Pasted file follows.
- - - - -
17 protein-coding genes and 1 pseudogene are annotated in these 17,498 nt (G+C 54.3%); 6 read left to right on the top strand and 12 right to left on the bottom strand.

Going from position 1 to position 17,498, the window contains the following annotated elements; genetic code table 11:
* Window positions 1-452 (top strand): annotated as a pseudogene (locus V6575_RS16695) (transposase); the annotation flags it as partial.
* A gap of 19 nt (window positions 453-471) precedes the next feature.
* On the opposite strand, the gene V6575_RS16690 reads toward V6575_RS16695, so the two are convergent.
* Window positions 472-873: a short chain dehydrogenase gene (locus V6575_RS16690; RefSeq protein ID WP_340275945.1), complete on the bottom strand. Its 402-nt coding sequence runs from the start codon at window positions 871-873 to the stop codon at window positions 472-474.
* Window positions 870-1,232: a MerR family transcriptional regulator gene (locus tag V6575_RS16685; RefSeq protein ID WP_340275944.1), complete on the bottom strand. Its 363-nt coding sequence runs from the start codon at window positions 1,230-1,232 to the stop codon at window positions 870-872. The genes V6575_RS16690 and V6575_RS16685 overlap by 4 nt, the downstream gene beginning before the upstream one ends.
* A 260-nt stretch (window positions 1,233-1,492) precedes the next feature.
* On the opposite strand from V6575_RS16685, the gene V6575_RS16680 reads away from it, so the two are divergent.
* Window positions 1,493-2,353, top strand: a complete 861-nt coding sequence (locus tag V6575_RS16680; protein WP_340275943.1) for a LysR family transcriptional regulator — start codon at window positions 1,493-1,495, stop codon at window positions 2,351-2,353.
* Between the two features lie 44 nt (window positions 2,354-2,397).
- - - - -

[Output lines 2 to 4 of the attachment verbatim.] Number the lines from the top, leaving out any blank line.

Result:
Going from position 1 to position 17,498, the window contains the following annotated elements; genetic code table 11:
* Window positions 1-452 (top strand): annotated as a pseudogene (locus V6575_RS16695) (transposase); the annotation flags it as partial.
* A gap of 19 nt (window positions 453-471) precedes the next feature.